Can Anyone Become a Great Speaker?

Can anyone become a great speaker? Well actually, no. To give you an analogy, I could spend hours every day studying the greatest hitters in the history of baseball. I could go to the batting cage every day and get hitting instructions from Charlie Lau himself but I will never be a great hitter because I simply don’t have that kind of ability. Similarly, we don’t all have the talent of a Tony Robbins, Bill Clinton or Ronald Reagan. But the good news is we don’t need to be great speakers.

One of the most important reasons for developing presentation skills is to provide yourself with a differentiator, to separate yourself from your peers and your competitors in a significant way. But you don’t need to become a great speaker to accomplish this.

I’ve seen more than once the estimate that there are approximately 30 million presentations delivered every day. I have no idea how someone could calculate such a figure and I am highly skeptical of its validity, but suffice to say there are an awful lot of presentations given every single day. Based on your experience how many of those presentations are very good? Not great, but just good enough for you to be impressed with the speakers ability? I would guess it’s a small percentage.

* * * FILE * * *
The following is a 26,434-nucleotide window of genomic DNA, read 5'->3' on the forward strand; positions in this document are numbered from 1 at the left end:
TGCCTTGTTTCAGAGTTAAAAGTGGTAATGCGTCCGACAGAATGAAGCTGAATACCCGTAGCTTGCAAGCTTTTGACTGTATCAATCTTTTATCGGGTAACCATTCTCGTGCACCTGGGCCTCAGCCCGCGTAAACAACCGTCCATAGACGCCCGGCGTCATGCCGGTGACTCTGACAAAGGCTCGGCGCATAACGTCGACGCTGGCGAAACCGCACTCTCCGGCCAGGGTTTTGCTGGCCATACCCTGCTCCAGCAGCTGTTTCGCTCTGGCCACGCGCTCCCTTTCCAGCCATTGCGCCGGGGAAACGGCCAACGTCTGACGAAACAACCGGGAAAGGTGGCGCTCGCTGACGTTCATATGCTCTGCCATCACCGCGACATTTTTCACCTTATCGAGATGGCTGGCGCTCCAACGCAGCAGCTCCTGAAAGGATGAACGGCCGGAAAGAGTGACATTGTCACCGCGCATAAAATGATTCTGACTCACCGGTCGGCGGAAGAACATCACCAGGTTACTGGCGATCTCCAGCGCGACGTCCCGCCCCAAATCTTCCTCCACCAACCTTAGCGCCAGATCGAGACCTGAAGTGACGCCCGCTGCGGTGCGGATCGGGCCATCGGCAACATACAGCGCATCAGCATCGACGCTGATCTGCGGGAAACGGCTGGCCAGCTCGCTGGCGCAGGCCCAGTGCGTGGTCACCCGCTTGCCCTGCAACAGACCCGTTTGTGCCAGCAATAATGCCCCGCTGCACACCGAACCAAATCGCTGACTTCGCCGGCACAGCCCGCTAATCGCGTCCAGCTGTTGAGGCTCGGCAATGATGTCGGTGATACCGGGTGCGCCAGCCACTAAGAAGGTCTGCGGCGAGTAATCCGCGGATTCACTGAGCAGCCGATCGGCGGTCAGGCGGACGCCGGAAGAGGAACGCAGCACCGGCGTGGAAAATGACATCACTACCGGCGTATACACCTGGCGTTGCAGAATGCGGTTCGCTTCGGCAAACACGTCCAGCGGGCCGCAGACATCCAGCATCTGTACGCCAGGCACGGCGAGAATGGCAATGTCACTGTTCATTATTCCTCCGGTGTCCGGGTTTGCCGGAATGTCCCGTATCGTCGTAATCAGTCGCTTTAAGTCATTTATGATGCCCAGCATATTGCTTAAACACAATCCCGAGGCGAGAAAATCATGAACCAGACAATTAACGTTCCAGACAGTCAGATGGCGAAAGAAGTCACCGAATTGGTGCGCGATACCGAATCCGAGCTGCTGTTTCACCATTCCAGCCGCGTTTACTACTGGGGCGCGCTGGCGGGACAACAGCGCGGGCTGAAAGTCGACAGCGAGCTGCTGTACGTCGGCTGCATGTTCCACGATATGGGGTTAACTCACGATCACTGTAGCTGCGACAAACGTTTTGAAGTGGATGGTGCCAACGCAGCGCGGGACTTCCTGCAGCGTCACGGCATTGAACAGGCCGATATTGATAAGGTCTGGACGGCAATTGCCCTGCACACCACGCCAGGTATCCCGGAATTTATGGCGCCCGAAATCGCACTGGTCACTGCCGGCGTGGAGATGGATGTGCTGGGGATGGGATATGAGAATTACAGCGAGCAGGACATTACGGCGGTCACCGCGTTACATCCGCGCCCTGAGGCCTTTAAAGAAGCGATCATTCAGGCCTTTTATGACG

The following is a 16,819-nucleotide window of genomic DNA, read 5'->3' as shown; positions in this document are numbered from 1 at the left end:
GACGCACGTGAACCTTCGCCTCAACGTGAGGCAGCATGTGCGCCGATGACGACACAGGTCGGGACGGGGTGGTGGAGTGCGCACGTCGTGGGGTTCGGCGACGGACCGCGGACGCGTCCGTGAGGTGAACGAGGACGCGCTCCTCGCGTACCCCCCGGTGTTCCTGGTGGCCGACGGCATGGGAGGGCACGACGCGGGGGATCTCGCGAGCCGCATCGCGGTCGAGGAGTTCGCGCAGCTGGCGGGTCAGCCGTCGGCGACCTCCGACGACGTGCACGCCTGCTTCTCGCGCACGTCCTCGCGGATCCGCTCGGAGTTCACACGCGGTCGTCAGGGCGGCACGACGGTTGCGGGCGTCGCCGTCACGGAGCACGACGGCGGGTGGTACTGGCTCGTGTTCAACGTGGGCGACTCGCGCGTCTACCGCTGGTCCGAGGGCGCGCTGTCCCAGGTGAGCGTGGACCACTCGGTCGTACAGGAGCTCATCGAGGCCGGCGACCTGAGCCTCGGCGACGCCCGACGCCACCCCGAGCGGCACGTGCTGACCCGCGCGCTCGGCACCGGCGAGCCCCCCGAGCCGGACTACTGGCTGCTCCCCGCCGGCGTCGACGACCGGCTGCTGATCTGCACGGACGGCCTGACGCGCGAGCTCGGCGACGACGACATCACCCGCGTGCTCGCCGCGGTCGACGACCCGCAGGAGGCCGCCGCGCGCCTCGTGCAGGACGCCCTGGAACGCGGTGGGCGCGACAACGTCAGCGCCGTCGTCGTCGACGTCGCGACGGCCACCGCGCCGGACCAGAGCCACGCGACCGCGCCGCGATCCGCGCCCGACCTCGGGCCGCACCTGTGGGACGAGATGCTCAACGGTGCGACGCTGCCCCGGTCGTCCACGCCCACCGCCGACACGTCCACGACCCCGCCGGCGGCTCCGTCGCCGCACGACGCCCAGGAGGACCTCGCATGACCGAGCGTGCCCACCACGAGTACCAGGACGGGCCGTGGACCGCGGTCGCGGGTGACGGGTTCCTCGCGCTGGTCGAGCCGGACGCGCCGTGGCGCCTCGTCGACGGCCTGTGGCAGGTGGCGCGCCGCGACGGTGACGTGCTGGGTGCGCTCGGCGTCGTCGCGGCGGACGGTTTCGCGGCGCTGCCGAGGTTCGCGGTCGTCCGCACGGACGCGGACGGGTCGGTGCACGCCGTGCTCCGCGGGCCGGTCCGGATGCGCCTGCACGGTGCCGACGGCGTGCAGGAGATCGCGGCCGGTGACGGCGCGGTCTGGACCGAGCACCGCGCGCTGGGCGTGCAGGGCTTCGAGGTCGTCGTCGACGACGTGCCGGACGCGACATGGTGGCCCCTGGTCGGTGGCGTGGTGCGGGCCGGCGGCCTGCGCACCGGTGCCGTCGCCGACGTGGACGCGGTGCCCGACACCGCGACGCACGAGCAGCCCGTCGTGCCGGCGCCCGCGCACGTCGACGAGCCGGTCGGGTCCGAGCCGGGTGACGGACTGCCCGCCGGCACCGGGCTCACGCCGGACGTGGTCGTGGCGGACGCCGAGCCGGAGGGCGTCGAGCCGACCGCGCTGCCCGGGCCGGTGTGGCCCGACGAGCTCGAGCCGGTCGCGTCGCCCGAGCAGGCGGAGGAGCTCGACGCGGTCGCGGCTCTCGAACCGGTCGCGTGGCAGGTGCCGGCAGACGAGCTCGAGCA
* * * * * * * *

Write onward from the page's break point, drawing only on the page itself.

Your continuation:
So all that is required for you to distinguish yourself from the crowd is for you to become a good speaker. Not a great speaker, but a good speaker. Develop sound speech structure, with relevant content and combine it with lots of practice and that will be sufficient to distinguish yourself from the crowd.

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